The Humpback Whales of Francisco Coloane Marine Park, Patagonia
Aboard MV 'Forrest'
by Tamara Albarran, travel writer and photographer
In this new article you can read all about our collaborator Tamara's trip as she shares her wonderful experience on board MV Forrest during her two-day expedition to Carlos III Island where she enjoyed the company of imposing Humpback whales, diverse seabirds and lots of other wildlife amid the spectacular scenery of the evergreen, lush fjords and channels in Chilean Patagonia!
Join her on this moving, in-depth, first person account that reflects the powerful impressions and emotions that are always part of these nature trips to the remotest and most pristine wild areas of southern South America.
A van picks me up to take me to Bahia Carrera, where a red-and-white ship with the name 'Forrest' painted on the side is anchored. Two zodiacs wait for us in the beach. The drivers greets us warmly and briefs us before handing life vests. We're a small group, barely 13 people for a vessel that accomodates 20 passengers.
On boarding the 'Forrest', our charming ship that will take us on this exciting adventure, the crew welcomes us with a pisco sour cocktail. The lounge is captivating. It's hard to tell if it's the kindness and charm of our hosts, the warmth of the woods or the soft ambience music. Everything pairs up with the nicest weather, no wind, no swell. A surprising calm in this Straits where choppy seas are most usual.The evening is our company as we sail past the Froward Cross under the shadow cast by Mount Tarn and bid farewell to the coasts of Punta Arenas. The last good-bye, the last ray of light from San Isidro Lighthouse.The air is chilly, so typical from here, but refreshing. To breathe it in on the outer deck until the last sunlight ray connects us with the vitality of nature that we look for, a nature so pure and pristine in this part of the world.
Once inside the lounge we make friends around a glass of Scotch, and they brief us about where we're going and what we're doing. We look at maps, ask questions. We laugh and go to bed, dreaming about the great next day. Cabins are cozy and comfortable, it's nice to find soft dry towels on the bed, which keeps you warm as the gentle rocking invites to sleep.
Breakfast is ready. Everyone's up and fresh. Some feel sleepy because ofthe anchor noises at midnight. Even so, everyone's in good spirits and expectating. We sail towards the Shag Pass, and as we get there, a fluke greets us from afar. They are here. We sail quietly and soon a shy Humpback Whale appears before us. We notice its presence as it exhales, a strong noise with a geyser-like bushy blow that gives its presence away. Little by little we quietly approach and areable to contemplate this gentle, friendly and quiet creature as it swims and feeds alongside our ship, while we look in childlike awe. This is just the beginning.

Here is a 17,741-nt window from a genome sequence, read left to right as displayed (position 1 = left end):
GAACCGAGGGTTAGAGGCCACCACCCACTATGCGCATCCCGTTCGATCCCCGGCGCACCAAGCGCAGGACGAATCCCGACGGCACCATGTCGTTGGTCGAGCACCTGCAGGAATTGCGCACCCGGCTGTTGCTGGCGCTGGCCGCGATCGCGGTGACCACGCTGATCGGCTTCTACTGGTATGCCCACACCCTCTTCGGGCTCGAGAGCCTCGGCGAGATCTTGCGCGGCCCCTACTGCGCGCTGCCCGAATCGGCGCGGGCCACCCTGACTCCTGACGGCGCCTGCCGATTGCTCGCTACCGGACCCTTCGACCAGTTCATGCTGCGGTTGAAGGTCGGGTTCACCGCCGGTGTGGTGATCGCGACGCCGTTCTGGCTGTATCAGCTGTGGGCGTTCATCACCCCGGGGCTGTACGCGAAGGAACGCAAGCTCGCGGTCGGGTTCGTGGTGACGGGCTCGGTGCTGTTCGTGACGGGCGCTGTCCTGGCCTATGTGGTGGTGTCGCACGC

After some time contemplating its imposing figure, we sail along Barbara Channel towards Alacalufes National Park, looking for unnamed glaciers that welcome us among cormorants, albatrosses and a lone condor. Zodiacs to take us closer to the glaciers are prepared, guarding a safe distance from the ice mountains that calf into the bay from time to time from this mountain of blue ice. After sailing into a channel flanked by cormorant rookeries, we arrive to a beach for a landing. A little stream from the inside of the glacier gives us the purest of waters, locked for centuries until now. Ice, morraines, green waters and mountains where hanging trees full of birds can be seen, are the perfect backdrop for a whisky or hot chocolate. We sail back to our ship, and the postcard images are overwhelming.
Back in the ship, we sail towards Francisco Coloane Marine National Park. Here we find South American Sea Lion and Magellanic Penguin colonies, that group in black-and-white patches that dive and surface time and again as they look for food in the waters. The skies, though overcast, presents us with a sunray here and there from time to time.
Rupert and Carlos III islands watch over each other while we sail between them. A pair of shy whales lure us back into Shag Pass and as we enter, three playful Humpbacks come to greet us. Once used to our presence, they approach and feed and play nearby, showing their flukes and presenting us with great photo opportunities. Looks like a rhythmic, delicate dance. Makes you wonder how such a large and heavy creature can also be so subtle, graceful and delicate. Every time their imposing flukes dives into the cold channel waters, they show their delicate beauty in sinchrony with the seas. The blows attract all our attention, like a prima ballerina in a majestic stage full of life. A star, no doubt. Each fluke is like a fingerprint, a unique individual mark. Each year they arrive back to feed and are documented and identified to keep a record of their visits. This is part of a conservation and protection programme.
It's been an incredible day. We say goodbye to the fjords, their wildlife, their islands with their greens and the red sunsets that mix with the clouds, accompanied by calafate sour and lamb barbecue.The drinks pass along with milennary ice cubes, and bonds are strengthened. Our last evening and night in the gentle rocking of the ship.The following morning we wake up to find ourselves back in Bahia Carrera, leaving fjords and wildlife behind, but feeling like we are still in a unique place.
And, like one of our fellow passengers said, God probably lives here!
See more Tamara's images here.